FBI gives a glimpse of its most secret layer
It is where the government has hidden the most secret information: plans to relocate Congress if Washington were attacked, dossiers on double agents, case files about high-profile mob figures and their politician friends, and a disturbing number of reports about the possible smuggling of atomic bombs into the United States.
It is also where the bureau stowed documents considered more embarrassing than classified, including its history of illegal spying on domestic political organizations and surveillance of nascent gay rights groups.
It is the FBI’s “special file room,’’ where for decades sensitive material has been stored separately from the bureau’s central filing system to restrict access severely and, in more sinis ter instances, some experts assert, prevent the Congress and the public from getting their hands on it.
Established in 1948 under the reign of notoriously secretive FBI director J. Edgar Hoover, it remains in use today at FBI headquarters in Washington to safeguard what the bureau considers its most highly sensitive information.
But now, for the first time, the FBI has opened its doors — at least a crack — by releasing hundreds of pages of memos outlining why bureau officials have deemed certain information too hot to handle even for most top-level officials.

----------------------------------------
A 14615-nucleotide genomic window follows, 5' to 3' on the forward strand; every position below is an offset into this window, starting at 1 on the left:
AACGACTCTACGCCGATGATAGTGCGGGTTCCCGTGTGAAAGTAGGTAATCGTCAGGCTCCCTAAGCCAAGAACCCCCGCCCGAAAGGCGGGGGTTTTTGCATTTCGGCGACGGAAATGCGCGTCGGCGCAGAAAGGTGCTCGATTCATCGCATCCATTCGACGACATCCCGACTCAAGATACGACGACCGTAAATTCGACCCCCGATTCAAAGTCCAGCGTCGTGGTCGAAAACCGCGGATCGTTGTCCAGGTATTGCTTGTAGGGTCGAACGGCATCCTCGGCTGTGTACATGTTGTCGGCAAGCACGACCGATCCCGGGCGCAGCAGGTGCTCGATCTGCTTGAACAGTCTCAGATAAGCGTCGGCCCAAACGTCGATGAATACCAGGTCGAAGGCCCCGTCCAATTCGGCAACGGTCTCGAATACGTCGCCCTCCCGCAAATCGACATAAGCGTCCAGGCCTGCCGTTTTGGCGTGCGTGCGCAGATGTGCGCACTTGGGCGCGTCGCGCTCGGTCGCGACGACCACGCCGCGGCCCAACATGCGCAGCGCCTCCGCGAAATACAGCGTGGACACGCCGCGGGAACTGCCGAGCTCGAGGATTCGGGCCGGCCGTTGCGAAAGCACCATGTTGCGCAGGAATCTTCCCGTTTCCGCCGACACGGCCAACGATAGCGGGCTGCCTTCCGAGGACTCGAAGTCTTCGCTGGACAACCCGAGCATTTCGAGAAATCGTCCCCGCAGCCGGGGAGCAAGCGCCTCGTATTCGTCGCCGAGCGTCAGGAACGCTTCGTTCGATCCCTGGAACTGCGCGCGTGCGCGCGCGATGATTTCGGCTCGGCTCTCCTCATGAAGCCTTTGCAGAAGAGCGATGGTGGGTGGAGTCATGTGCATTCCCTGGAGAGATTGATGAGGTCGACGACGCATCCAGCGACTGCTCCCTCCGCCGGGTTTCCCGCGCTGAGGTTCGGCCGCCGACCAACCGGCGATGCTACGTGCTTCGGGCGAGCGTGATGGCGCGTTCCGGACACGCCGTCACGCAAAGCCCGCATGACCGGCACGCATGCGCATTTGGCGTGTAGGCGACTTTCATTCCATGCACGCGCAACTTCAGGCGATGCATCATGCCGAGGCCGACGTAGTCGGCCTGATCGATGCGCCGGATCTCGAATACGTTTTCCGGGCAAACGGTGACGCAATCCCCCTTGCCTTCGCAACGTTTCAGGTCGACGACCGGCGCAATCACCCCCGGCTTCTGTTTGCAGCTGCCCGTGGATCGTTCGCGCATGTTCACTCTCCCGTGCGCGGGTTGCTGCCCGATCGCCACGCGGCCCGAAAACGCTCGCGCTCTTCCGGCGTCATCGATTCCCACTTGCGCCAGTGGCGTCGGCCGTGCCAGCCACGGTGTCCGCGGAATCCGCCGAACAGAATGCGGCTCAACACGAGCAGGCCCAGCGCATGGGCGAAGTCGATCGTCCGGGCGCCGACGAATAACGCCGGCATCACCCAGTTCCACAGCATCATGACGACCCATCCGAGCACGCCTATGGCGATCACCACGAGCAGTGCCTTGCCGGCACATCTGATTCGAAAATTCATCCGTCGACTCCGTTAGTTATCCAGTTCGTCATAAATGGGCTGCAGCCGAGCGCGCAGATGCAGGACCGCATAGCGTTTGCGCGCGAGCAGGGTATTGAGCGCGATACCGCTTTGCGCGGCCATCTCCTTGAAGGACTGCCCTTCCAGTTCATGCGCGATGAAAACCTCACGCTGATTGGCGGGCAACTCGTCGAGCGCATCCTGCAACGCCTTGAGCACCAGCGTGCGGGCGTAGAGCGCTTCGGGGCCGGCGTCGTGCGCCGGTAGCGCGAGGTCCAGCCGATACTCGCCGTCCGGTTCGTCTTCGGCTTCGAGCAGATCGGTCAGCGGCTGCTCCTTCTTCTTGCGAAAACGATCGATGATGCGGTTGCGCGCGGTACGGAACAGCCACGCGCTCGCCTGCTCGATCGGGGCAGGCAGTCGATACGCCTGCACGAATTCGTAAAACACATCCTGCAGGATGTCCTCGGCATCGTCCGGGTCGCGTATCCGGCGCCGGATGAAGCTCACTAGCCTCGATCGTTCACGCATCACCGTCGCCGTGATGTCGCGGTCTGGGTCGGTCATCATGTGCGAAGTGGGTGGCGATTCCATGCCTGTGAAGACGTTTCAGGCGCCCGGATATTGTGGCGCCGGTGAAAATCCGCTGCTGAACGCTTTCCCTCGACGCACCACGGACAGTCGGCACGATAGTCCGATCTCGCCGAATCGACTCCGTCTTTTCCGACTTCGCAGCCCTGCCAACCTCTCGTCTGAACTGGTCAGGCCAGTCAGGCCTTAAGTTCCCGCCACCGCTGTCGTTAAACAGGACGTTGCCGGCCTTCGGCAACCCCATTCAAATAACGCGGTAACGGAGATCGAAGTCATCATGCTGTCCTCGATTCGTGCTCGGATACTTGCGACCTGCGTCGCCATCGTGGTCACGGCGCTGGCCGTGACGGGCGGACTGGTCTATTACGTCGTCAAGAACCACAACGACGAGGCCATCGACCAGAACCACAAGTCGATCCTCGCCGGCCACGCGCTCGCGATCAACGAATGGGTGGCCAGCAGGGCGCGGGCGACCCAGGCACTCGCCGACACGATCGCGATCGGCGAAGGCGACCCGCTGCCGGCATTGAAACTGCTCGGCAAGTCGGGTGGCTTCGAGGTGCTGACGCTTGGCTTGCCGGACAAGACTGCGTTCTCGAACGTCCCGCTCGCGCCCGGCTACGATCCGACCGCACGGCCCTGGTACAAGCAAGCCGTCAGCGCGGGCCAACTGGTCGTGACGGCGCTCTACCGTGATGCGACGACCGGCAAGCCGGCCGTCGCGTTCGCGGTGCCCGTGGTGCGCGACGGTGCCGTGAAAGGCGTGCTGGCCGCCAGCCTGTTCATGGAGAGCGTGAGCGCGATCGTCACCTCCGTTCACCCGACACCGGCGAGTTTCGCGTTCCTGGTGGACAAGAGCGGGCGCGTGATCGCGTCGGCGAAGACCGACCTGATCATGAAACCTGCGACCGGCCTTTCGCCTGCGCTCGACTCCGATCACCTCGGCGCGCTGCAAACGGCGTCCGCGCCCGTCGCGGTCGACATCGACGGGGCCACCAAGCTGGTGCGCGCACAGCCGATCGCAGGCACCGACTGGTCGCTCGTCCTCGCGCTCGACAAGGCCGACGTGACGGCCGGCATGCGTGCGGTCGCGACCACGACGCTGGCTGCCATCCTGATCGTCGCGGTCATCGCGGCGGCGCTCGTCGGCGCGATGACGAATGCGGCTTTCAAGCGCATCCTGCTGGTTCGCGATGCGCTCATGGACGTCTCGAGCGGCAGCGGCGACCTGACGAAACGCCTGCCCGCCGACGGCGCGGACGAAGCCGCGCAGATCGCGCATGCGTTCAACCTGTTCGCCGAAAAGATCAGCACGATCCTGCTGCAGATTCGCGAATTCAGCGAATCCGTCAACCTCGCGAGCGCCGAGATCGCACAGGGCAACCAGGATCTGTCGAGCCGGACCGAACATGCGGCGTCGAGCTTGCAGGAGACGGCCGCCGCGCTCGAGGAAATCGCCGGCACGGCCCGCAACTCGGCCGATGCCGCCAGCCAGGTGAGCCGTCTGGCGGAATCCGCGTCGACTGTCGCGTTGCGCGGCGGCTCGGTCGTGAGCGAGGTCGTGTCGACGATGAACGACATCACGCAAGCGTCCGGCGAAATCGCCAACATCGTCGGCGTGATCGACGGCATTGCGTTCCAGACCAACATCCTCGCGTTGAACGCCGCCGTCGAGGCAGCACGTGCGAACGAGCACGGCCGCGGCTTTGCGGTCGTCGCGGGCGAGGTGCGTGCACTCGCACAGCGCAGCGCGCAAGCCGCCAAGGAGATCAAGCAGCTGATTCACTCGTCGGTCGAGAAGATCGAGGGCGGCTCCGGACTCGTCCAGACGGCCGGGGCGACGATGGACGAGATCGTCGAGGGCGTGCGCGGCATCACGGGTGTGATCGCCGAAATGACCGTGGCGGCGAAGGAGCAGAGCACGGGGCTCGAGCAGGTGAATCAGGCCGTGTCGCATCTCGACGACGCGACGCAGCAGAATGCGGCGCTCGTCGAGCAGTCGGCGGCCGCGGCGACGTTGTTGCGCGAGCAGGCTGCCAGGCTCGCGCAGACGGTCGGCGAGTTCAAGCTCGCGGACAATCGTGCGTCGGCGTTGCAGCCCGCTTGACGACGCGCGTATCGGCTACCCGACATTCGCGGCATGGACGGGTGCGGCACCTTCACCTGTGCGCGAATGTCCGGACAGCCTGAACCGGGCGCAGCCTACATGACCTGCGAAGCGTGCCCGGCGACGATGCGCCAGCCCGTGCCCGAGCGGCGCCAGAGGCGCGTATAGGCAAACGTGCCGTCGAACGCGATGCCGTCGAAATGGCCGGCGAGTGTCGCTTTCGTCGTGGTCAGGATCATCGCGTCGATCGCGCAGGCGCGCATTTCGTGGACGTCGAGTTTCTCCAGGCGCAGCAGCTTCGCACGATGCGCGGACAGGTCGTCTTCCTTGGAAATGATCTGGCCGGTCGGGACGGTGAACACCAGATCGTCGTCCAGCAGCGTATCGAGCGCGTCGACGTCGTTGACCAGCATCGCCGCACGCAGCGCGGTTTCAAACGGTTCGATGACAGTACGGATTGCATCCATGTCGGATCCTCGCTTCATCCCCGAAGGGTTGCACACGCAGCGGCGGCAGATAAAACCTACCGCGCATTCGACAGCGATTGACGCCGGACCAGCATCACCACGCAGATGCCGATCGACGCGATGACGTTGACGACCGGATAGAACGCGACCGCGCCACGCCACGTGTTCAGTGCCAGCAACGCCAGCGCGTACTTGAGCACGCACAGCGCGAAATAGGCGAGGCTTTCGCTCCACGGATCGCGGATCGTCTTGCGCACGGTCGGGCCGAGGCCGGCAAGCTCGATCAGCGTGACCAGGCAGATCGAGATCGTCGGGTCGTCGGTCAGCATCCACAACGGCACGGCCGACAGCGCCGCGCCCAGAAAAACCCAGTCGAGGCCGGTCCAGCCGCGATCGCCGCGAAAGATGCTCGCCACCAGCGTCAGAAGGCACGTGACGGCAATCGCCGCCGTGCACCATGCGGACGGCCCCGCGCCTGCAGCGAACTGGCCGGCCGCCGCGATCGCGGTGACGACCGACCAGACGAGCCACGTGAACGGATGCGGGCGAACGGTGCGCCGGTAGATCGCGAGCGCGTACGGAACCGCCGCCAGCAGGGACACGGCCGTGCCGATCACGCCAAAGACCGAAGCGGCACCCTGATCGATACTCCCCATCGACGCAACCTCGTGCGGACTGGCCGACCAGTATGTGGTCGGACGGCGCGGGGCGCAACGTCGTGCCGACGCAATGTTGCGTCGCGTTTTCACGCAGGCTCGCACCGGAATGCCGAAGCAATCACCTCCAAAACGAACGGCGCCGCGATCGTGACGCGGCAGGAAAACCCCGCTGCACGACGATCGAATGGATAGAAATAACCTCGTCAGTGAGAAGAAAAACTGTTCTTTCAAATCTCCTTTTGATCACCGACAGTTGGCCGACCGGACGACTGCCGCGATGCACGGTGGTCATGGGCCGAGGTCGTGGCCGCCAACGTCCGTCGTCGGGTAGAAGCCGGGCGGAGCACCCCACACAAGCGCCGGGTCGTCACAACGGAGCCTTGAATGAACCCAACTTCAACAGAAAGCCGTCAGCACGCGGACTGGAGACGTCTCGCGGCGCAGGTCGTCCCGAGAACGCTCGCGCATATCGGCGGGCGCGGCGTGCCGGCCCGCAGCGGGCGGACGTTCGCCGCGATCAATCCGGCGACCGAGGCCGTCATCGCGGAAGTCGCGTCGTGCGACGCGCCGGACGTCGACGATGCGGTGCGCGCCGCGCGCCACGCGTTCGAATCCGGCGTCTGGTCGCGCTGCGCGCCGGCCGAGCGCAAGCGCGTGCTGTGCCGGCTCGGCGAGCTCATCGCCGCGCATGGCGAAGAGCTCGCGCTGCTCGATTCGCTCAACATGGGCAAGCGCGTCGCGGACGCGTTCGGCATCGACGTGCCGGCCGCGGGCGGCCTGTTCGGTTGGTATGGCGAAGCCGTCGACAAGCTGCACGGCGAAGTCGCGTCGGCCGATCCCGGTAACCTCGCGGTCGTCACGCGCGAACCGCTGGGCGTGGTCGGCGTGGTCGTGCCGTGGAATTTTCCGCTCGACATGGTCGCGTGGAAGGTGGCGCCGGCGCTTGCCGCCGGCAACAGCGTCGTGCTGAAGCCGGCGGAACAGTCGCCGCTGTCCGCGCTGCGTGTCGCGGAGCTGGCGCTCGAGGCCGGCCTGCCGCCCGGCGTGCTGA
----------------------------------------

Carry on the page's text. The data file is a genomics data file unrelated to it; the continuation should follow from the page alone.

comments powered by Disqus
Greg L Reinders - 3/30/2010
I wonder if it contains any thing about J.Edgers homosexual propensities?
- New Hampshire professors at odds with library over discarded books
- Troubled history fuels Japan-China tension
- Independent Scotland's last gasp forgotten in Panama jungle
- LBJ was the ‘most-threatened president in American history’
- New exhibit at the World War I Museum ... Over by Christmas: August-December 1914
- Ken Burns on Colbert to promote his new documentary, "The Address"
- UC Santa Barbara History Department featuring a series on the Great Society at 50
- Historians are trying to recover censored texts from World War I poets
- Diane Ravitch blasts the NYT for failing to understand the controversy over Common Core
- Mormon history professors debate atheists in bid to foster greater understanding